KitJam — As we near the end of Women’s Sports Week, it is important to reflect on the purpose of what we have been promoting throughout this week. The point has been to encourage other women to take on challenges they have never before thought possible to achieve. With that in mind, meet Jane Harries who teaches us invaluable lessons about grabbing life with both hands and holding on tight. Over to you Jane…
In 2008 the oncologist shuffled his papers, looked up and uttered the words that changed my life — “the mammogram is clear but the MRI shows a lump”.
I am lucky, because they found my lump before it had a chance to turn nasty.
I am lucky, because when I developed post-surgical complications, a team of specialists collaborated to heal me.
I am lucky, because I know the magic of having a second chance to attain unfulfilled dreams.
I am going to share with you the story of one of my dreams, the Marathon des Sables (MDS) and the role my illness played as I pursued that dream.
In November 2001 I moved to Melbourne, Australia. Knowing almost no-one, I threw myself into everything that interested me. In those days I was a rather fit adventure racer, kayaker and avid hiker unsurprisingly I sought out the adventure scene. Soon afterwards a chance encounter with an ultrarunner led to my learning about the MDS. He described it as:
- 250km in the blistering burning baking heat of the Sahara desert;
- 250km over sand dunes, across rocky plains and up dried river beds; and
- 250km of thirst, hunger and (most likely) humongous blisters.
I was mesmerised. Slight problem, I didn’t have enough annual leave.
What would you have done in that scenario? Perhaps diarised it for next year, written to the organisers asking for more information, or asked your employer for unpaid leave so you could go to the Sahara right away?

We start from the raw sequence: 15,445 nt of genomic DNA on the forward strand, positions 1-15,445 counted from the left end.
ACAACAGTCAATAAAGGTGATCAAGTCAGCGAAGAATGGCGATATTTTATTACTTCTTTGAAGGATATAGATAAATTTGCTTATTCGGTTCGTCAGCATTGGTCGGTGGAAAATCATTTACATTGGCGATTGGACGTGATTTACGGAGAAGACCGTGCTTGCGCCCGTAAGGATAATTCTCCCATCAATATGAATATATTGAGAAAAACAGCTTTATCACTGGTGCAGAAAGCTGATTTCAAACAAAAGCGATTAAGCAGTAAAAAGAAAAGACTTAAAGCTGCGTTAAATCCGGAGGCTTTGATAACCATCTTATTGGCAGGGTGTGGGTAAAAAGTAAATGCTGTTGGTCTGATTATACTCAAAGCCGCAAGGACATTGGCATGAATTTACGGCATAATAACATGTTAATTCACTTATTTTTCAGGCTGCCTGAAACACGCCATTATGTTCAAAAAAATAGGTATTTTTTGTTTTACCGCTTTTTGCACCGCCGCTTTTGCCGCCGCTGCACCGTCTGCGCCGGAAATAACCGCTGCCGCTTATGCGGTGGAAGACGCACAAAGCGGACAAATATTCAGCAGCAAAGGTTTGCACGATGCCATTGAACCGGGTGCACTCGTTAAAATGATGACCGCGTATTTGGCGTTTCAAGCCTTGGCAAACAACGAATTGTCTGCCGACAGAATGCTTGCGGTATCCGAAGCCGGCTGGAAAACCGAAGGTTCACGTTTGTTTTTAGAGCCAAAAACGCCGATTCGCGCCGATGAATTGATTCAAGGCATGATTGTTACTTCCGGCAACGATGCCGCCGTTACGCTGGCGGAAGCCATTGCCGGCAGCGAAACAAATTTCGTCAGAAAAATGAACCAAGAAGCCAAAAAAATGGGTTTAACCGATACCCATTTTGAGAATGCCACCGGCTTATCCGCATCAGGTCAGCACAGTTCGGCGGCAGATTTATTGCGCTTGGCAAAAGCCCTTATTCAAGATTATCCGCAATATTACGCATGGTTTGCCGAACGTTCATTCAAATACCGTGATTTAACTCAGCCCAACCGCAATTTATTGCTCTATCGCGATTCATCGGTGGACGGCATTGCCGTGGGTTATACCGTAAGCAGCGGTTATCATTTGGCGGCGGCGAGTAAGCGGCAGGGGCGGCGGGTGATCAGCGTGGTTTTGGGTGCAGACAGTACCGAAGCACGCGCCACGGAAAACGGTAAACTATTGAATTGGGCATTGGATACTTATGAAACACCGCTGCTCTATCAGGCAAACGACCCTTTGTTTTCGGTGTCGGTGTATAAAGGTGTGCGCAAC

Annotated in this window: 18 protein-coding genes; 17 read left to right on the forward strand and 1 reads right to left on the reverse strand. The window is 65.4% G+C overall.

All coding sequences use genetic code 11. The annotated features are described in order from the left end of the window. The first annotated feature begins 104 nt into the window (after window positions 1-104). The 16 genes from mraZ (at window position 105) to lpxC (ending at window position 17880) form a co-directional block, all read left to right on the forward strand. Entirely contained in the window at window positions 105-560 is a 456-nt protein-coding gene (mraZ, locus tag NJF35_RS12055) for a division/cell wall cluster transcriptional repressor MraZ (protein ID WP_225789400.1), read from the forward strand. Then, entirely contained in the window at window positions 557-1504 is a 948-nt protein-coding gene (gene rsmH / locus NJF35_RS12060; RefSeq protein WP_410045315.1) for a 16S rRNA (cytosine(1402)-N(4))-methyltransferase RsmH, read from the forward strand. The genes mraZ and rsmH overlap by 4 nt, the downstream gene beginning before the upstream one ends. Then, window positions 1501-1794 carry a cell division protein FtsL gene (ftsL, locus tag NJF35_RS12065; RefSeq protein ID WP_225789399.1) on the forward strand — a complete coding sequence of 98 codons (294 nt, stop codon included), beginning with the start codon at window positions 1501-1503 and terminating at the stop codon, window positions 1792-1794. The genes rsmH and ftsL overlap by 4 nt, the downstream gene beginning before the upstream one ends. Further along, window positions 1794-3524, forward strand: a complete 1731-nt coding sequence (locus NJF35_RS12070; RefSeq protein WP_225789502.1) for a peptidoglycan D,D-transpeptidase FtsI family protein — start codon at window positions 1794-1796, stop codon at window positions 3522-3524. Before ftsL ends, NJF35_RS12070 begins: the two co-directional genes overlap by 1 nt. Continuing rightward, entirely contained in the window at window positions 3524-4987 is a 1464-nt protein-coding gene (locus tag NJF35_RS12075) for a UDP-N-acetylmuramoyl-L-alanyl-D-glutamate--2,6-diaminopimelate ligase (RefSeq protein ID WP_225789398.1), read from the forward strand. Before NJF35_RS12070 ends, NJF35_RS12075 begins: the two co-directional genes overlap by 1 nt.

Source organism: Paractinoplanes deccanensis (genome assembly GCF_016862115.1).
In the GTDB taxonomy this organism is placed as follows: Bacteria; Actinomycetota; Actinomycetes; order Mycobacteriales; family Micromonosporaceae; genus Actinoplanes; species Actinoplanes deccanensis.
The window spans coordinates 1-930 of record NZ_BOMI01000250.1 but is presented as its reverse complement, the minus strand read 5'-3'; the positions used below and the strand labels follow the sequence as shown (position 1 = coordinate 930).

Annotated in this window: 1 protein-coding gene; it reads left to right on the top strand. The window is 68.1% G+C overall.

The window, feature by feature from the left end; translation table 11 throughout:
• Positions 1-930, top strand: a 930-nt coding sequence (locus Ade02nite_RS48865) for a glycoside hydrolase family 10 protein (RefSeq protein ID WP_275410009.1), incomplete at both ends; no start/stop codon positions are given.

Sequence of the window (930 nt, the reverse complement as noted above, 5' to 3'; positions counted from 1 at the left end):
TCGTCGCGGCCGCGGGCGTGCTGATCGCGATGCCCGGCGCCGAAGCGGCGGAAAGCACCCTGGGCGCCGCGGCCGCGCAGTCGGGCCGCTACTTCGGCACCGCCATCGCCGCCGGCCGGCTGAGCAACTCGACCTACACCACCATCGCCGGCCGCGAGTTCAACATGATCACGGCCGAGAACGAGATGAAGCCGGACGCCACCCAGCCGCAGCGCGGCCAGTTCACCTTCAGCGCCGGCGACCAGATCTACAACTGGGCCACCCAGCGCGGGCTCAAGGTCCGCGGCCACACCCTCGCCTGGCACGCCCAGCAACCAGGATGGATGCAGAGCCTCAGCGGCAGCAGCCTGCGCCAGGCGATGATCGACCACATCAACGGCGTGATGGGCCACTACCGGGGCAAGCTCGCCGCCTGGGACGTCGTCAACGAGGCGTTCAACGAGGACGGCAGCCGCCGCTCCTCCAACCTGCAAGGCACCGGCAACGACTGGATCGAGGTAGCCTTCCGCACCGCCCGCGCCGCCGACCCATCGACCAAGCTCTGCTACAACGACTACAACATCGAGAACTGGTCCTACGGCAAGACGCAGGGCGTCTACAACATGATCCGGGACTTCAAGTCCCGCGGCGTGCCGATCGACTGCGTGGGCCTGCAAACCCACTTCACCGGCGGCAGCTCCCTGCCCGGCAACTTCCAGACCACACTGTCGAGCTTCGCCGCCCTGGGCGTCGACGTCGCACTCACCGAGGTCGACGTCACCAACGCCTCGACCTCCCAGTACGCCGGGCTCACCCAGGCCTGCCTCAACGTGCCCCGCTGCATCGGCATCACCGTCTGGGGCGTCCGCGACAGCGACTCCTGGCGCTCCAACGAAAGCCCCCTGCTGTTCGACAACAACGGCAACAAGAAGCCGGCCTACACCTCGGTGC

I wasn’t that organised. I parked the idea somewhere at the back of my brain and promptly forgot about it. You wouldn’t do that would you?
Fast forward to 2006, when I next heard of the MDS. This time it was thanks to a documentary which told the story of how an an Italian Olympic marathoner almost died when he got lost during one of those frightening, furious, ferocious sandstorms that whip up across the Sahara.
Fear and doubt crept in. Was MDS too tough for me?
When faced with a challenge, what steps would you take so that instead of giving up on a dream, you work at it and thereby get closer to achieving and eventually attaining your dream?
For when we embrace a challenge, perhaps by reading a book, attending a course or talking to our boss, we develop as a person. Instead of a solid wall blocking our path, the obstacle becomes a hurdle we can step over.
What did I do? Nothing. I let fear, doubt and a lack of confidence to move the MDS from dream to fantasy.
Fast forward again, this time to 2009. Guess what was coming to Melbourne? A talk and book launch about the Marathon des Sables. Was this race stalking me?
In the previous year the MRI had picked up a lump. I’d been operated on, developed complications, spent a month in hospital, had undergone seven general anaesthetics and thanks to those complications had been on a cocktail of powerful prescription pills.
Now that my body was in no fit state to do adventure races, ultras or charity hikes I really wanted to do the MDS. Finally in 2010 I contacted the race organisers and joined the waiting list for the race.
Months later an email landed in my Inbox offering me a place the following April. Only I’d needed more surgery and was now up to eleven general anaesthetics. Surprise, surprise — my weakened, drained, exhausted body was spent.
What would have been achievable for me in 2002 or 2006, or any time prior to my initial surgery in 2008, had passed into the realms of fantasy. Yes, thanks to procrastination, fear and doubt — I had let my dream float away.
Please do not procrastination, fear and doubt kill your dreams.
To conclude, I have some good news.
I am lucky, for after two more operations I felt different. It’s as if the surgeons finally managed to remove the last atom of poison from my body.
I am lucky, for whilst rebuilding my broken body took time I have now substantially rebuilt it.
I am lucky, for thanks to the power of illness I reclaimed my dream. Yes, in April I lined up at the start line of the MDS and I crossed that scorching, sizzling, searing desert, all the way to the desert line.
As you drift off to sleep tonight, I urge you think about your own dreams. Whatever you do, please do not be a Jane and wait until a bout of ill health makes you realise the importance of seizing opportunities. So go on, take that first step and the second and the third. Take all the steps you need to take to go and live your dreams.